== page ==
-

    11

    All Ordinary shares have the same full voting rights attached.

    Some of the shares in issue are owned by the board, management and staff and are subject to time based vesting conditions. At the balance sheet date 3,142,018 (2017 10,636,554) shares were unvested. In the event of shares failing to vest the Company has the right to repurchase the shares at their nominal value.

  21. Related party transactions and controlling parties

    Controlling parties

    In the opinion of the Directors there is no overall controlling party.

    Transactions with key management personnel

    Key management personnel are defined as those persons having authority and responsibility for planning, directing and controlling the activities of the Company excluding any Directors, for whom amounts have been separately disclosed in Note 9.

    The compensation paid or payable to key management personnel is shown in the tables below:

    Year ended

    Year ended

    28 February 2018

    28 February 2017

    £'000

    £'000

    Salaries & remuneration

    433

    117

    Social security contributions

    47

    22

    Share based payments

    217

    118

    Contributions to defined contribution plans

    12

    -

    709

    317

    As at 28 February 2018, there were no loans or any other amounts outstanding with any key management personnel (2017 £nil).

    Transactions with related parties

    Transactions under ordinary course of business entered into by the Bank with related parties (associate entity of a shareholder)in the current year included £1.1m of fees charged to the profit and loss during the year and £6.7m(2017 £nil) receivable on the balance sheet as at 28 February 2018.

  22. Contingent liabilities and commitments

    Contingent liabilities

    There are no significant contingent liabilities as at 28 February 2018 (2017 none).

    Loan commitments

    Total committed but undrawn facilities as at 28 February 2018 are £723k (2017: £nil) in respect of overdraft agreements. These commitments represent agreements to lend in the future subject to the terms and conditions of the agreement as such the amount and timings of future cash flows are uncertain.

    Operating lease commitments

    Commitments for minimum lease payments in relation to non-cancellable operating leases are payable as follows:

    28 February 2018

    28 February 2017

    £'000

    £'000

    Within one year

    651

    127

    Later than one year but not later than five years

    879

    1,175

    Later than five years

    -

    -

    Total

    1,530

    1,302

    Post 28 February 2018, the Company has entered into a commitment to sign a lease agreement for occupation of a new office space subject to certain conditions being met by the lessor. The annual rent of the lease will be £1.3m per annum for a period of 2 years with a rent free period of 6 months.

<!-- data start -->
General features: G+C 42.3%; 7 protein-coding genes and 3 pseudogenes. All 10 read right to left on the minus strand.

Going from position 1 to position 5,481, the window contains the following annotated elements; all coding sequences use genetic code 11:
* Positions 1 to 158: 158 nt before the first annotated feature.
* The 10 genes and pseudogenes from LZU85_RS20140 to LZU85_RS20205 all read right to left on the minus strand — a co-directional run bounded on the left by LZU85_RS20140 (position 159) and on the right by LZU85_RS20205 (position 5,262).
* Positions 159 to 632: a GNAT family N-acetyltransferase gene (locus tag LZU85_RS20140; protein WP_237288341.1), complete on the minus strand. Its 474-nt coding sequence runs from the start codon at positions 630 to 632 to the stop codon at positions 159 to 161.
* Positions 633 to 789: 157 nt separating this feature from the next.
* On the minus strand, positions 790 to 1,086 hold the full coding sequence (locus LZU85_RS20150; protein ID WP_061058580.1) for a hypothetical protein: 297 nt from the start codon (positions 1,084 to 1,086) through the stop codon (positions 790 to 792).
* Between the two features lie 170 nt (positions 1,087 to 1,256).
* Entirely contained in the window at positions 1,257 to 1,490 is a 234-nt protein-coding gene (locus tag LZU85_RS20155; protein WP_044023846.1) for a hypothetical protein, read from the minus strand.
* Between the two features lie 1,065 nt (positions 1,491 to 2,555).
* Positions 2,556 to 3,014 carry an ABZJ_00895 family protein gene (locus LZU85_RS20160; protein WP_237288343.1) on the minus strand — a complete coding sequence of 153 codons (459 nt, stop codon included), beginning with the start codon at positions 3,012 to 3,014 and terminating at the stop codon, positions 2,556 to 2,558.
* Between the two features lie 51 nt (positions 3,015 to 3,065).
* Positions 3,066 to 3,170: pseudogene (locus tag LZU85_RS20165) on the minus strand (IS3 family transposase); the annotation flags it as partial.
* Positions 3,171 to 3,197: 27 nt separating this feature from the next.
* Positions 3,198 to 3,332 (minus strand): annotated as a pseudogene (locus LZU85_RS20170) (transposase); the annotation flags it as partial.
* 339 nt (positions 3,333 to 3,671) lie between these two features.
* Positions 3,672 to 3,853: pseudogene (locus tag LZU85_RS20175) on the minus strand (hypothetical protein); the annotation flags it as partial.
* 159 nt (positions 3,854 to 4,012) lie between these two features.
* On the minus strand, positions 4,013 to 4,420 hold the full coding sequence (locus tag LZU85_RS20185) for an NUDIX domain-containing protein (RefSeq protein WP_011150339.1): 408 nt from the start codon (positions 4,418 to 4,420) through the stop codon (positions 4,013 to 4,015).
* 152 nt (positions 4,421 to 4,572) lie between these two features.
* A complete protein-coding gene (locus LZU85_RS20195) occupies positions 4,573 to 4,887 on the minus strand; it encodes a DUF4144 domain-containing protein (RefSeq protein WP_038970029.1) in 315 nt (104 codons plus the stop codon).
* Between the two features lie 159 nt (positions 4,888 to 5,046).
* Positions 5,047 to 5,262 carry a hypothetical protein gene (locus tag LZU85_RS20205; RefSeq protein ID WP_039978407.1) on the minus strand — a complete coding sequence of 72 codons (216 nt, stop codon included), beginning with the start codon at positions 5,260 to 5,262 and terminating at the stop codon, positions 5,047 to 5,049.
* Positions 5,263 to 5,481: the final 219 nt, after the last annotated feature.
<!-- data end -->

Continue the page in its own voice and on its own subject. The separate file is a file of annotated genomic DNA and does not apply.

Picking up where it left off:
23. Country reporting disclosure

    In 2015, the UK Government enacted legislation (contained in the Financial Services and Markets Act 2000 Statutory Instrument 3118)) with respect to country reporting disclosure. As the Company only operates in the UK this requirement has been considered and no further disclosure is required.

  24. Financial assets and liabilities

    The balances in the tables below relate to financial assets and liabilities only and do not agree directly with the balances in the balance sheet which also include non financial assets and liabilities.

    Financial assets and liabilities by measurement basis

    Held at amortised cost

    Loans and receivables

    Total

    £'000

    £'000

    £'000

    As at 28 February 2018

    Financial assets

    Cash and balances at bank

    -

    96,943

    96,943

    Loans and advances to customers

    -

    160

    160

    Other assets

    -

    35,953

    35,953

    Total financial assets

    -

    133,056

    133,056

    Financial liabilities

    Customer deposits

    71,276

    -

    71,276

    Other liabilities

    6,044

    -

    6,044

    Total financial assets

    77,320

    -

    77,320

    As at 28 February 2017

    Financial assets

    Cash and balances at bank

    -

    14,874

    14,874

    Loans and advances to customers

    -

    -

    -

    Other assets

    -

    2,461

    2,461

    Total financial assets

    -

    17,335

    17,335

    Financial liabilities

    Customer deposits

    -

    -

    -

    Other liabilities

    -

    -

    -

    Total financial assets

    -

    -

    -

    Fair value of financial assets and liabilities

    The carrying value of the financial assets and liabilities as outlined in the table above approximates to fair value and are categorised as level 2 within the fair value hierarchy.

    Contractual maturity of financial assets and liabilities

    On demand

    < 3 months

    Between 3 months and 6 months

    Over one year

    Total

    £'000

    £'000

    £'000

    £'000

    £'000

    As at 28 February 2018

    Financial assets

    Cash and balances at bank

    96,943

    -

    -

    -

    96,943

    Loans and advances to customers

    160

    -

    -

    -

    160

    Other assets

    1,568

    23,922

    709

    9,755

    35,953

    Total financial assets

    98,671

    23,922

    709

    9,755

    133,056

    Financial liabilities

    Customer deposits

    71,276

    -

    -

    -

    71,276

    Other liabilities

    -